Friday, May 30, 2014

Review: The Accident

The Accident
By Chris Pavone
Crown Publishers March 2014
381 pages
From the library

The Accident

Isabel Reed is a literary agent whose days are numbered. She realizes that her years of work will not keep her employed for much longer. When an anonymous manuscript shows up on her desk, she realizes that this story could change everything for her. The book claims that a media mogul has very dark secrets that have been covered up by the government itself. Isabel quickly realizes that this manuscript is very dangerous. There are people who want to ensure the book never reaches a single reader...and they will take out anyone who stands in their way.

The Accident is told from multiple points of view. We follow Isabel, her assistant Alexis, and editor Jeff as they understand the magnitude of the information they hold. The anonymous author fears that he will be discovered and someone sets out to destroy all evidence that such a manuscript ever existed. Mr. Pavone juggles all of these characters admirably. Apparently some of the characters are making a second appearance after his debut novel The Expats, but I had no trouble following along despite not having read the other book. 

This book is the perfect blend of thriller and ode to publishing. Many avid readers love to read tales of libraries, bookstores, and publishing companies, and The Accident looks at the day to day operations of both literary agents and publishing houses. Instead of just focusing on one aspect, we spend time with the assistant looking for a way to move up in the industry and veterans who wonder if there is still a place for them in an increasingly digital culture. One of the things I found really interesting (and accurate) was the ways in which publishing was evolving because it is no longer enough to write an excellent story. The more important issue now is how well your story translates to TV or film. While I doubt that the publishing world is actually as perilous as the world of The Accident, the blend of insider knowledge and edge-of-your-seat thrills is a perfect combination.

The underlying theme of this whole story is desperation. The anonymous author is desperate to get his story out into the world, just as others are determined to keep it hidden. But underneath these very big motivations are the smaller things that we deal with every day - the desperate attempts to find success in our careers or validation from people who matter to us and the insistent hope that we will be able to move past our personal tragedies.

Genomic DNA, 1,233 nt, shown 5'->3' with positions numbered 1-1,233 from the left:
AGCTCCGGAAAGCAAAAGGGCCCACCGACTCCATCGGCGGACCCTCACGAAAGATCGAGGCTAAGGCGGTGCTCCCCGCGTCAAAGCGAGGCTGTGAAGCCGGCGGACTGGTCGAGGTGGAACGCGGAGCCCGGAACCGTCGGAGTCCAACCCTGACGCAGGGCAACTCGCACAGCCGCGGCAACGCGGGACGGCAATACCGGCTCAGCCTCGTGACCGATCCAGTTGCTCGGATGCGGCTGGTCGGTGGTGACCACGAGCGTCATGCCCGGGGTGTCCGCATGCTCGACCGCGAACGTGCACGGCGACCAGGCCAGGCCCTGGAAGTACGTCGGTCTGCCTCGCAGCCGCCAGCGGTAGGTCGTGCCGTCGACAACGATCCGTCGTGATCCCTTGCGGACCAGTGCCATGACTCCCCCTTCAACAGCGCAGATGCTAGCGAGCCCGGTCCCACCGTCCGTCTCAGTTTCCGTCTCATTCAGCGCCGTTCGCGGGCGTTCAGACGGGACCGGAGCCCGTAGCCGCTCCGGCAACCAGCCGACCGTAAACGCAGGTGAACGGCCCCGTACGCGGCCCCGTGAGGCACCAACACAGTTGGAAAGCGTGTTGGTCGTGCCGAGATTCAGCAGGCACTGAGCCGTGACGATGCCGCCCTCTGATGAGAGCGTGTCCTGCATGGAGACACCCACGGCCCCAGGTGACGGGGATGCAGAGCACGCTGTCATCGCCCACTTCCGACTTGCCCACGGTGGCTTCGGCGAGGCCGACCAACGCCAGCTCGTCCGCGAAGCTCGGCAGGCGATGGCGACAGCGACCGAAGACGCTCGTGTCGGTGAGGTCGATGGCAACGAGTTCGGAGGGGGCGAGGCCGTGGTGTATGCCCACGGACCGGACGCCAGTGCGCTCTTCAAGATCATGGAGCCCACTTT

The Accident is a very well-written book. Peeking behind the closed doors of the publishing industry will be irresistible for any bibliophile. Mr. Pavone carefully unveils clue after clue until all of the pieces fall into place with stunning clarity. Find a long weekend and a comfy chair, because this is a story you will want to read straight through! 

Thursday, May 29, 2014

Armchair BEA: Beyond the Borders

Beyond the Borders
It’s time to step outside your comfort zone, outside your borders, or outside of your own country or culture. Tell us about the books that transported you to a different world, taught you about a different culture, and/or helped you step into the shoes of someone different from you. What impacted you the most about this book? What books would you recommend to others who are ready or not ready to step over the line? In essence, let’s start the conversation about diversity and keep it going! 


American Dervish
American Dervish
I recently finished this book and haven't written a review yet. American Dervish is the story of a young boy whose world changes forever as a family friend opens his eyes to the beauty and danger of wholeheartedly following a religion.

A Constellation of Vital Phenomena
A Constellation of Vital Phenomena
I don't know if you all know a lot about the conflict in Chechnya during the 1990s, but I did not. This exquisitely written novel will break your heart as Akhmed tries to save his friend's daughter and we discover the danger and saving grace of loving other people.

No One Is Here Except All of Us

I may be somewhat biased in loving this book, as my father is Romanian and it is one of the few books I know of that takes place in that country. This story is set around the events of WWII as the inhabitants of a small village wonder if they can use the power of story to escape the evil that is approaching their home.

Songs of Willow Frost
Songs of Willow Frost
Willow and her son William are living in San Francisco during the time of the Great Depression. This book is beautifully written and shows readers the discrimination faced by Asian citizens during this time period and the tragic choices they must make to survive.

Pigeon English

Harri has recently moved to London from Ghana with his mother and finds himself smack in the middle of a gang war. Our protagonist is 11 years old and the combination of his hope and the ugly conditions in which he lives is both striking and heartbreaking.

The Madonnas of Echo Park
The Madonnas of Echo Park: A Novel
This collection of stories revolves around an immigrant community in LA. The characters are fascinating and their problems are both specific to racism and immigration and universal to the human experience.

White Teeth 
White Teeth